6. I am proudly working towards the attainment of our Millennium Development Goals in 2015. We need to decrease our infant, child and maternal mortality rates. Today, there are still many women in the rural areas who die of childbirth, simply because they do not have access to a childbirth attendant (a certified midwife, nurse or doctor). Many newborns are underweight, malnourished and sickly because their mothers did not have pre-natal care. Access to prenatal care is vital.
7. I am proudly promoting breastfeeding. Many mothers still do not know that they are capable of exclusively feeding their baby for the first six months with their breastmilk without the need of supplementing with formula milk or food (visit my breastfeeding blog on www.bestforbabies.wordpress.com)
8. Filipino women are the bedrock of our homes and our society. I proudly support women empowerment thru my Pinay In Action programs. Every year, we celebrate Women’s Month in March with an all-women’s run and expo. My team, headed by national team tri champ Ani de Leon goes around the country giving talks on empowerment to young girls and teaching them how to run.
9. I proudly support the Philippine teams that compete in international competitions. These athletes work hard, despite the limitations in training facilities, financial and sometimes even moral support. They persevere and excel..and bring glory to our country.
I could spend a whole day on this list. But the point of this exercise is to get people to think, just as the song goes, â€œwhat have you done today to make you feel proud?
Finally a road vehicle that excites me…I’m not into cars..fast cars, slow cars, they don’t really matter to me.. I cant distnguish one brand from another. I describe cars by their size and color..
Needless to say, new vehicles on the road do not grab my attention…except for one…
As I was leaving the provincial capitol of Negros Oriental in Bacolod City, my staff reminded me that to get to my next meeting, I would be riding the latest jeepney to hit the streets of bacolod.. I should mention at this point, that if there is any public utility vehicle that would pique my curiosity it would be the jeep.
For one, I love looking at the art work found on the sides of jeepneys, especially the very colorful ones and those that depict images related to our culture or beautiful places in our country. And second, as a child, my mom used to take me to the Intercon Hotel jeepney coffee shop where we would sit in the jeep and eat merienda..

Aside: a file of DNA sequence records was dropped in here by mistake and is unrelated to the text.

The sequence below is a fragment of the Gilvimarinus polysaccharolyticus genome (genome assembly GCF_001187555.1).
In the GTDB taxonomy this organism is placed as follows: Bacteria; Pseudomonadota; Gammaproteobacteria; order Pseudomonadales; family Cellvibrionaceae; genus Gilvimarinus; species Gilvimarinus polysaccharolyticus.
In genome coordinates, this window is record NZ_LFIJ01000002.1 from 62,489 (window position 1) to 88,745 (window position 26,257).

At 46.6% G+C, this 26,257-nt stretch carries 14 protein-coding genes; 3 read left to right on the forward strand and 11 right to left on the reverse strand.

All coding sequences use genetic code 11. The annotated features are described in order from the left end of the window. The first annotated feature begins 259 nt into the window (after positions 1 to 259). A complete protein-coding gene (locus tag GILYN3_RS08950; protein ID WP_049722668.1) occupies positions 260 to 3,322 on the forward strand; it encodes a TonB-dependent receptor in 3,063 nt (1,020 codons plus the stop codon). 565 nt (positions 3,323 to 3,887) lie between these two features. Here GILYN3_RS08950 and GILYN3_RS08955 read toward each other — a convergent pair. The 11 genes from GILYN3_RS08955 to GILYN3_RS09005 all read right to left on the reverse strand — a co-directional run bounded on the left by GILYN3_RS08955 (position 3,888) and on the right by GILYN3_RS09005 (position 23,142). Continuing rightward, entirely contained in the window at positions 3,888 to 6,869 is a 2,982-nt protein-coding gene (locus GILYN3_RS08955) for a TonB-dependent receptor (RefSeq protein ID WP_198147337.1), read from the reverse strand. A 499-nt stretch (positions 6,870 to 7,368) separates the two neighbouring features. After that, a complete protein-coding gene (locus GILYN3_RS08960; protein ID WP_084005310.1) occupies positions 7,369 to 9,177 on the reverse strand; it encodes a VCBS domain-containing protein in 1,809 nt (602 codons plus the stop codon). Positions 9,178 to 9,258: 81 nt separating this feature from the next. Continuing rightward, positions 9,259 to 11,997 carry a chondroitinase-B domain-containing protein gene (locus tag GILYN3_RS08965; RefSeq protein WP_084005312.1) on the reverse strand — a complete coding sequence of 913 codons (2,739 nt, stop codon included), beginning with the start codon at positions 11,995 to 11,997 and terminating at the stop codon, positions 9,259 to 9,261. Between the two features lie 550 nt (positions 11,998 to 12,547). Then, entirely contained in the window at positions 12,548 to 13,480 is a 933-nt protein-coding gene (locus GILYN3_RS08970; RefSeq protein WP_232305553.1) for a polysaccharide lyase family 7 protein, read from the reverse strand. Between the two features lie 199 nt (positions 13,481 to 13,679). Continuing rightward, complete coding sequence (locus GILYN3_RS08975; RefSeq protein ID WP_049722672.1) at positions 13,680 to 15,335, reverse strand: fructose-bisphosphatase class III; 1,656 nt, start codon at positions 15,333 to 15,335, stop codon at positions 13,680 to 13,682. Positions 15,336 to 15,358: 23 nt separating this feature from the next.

But back to the jeep in Bacolod..This jeep is super special because it does not run on gasoline or diesel! It runs on electricity. Like any electronic gadget, you just have to plug it into an outlet, charge for a few hours and its good to go!…
Its called the E-Jeep. Its a joint project of the Green Renewable Independent Power Producer, Inc. (GRIPP), Greenpeace and Solar Electric Company.
Here’s another exciting bit of info about this jeep and the vision of the groups behind the e-jeep. The intention is to use energy from biodegradable waste from the city’s wet markets to power not just the jeep but an environmental-friendly mass transport system.
So, we address the problem of air pollution and solid waste management at the same time!
At present, the e-jeep is being test run in Bacolod and Makati. Since it only runs at 40kph, it is meant to ply small busy roads where the speed is usually slow anyway. Perfect for commuters inside a subdvision or short destinations. For efficient operations, we are told that the plan is to build stations where the jeeps can be charged, so instead of gas stations, we will have charging stations..
Needless to say, I enjoyed my short but extremely pleasant jeepney ride. Oh, by the way, it also is super quiet. No rumbling engines, no noisy tambutso!
I am really hoping to see more innovative environment-friendly projects like this.
Next thing you know, you’ll be calling your mom or boyfriend and saying, sorry Im late, no low bat yung jeep na sinasakyan ko!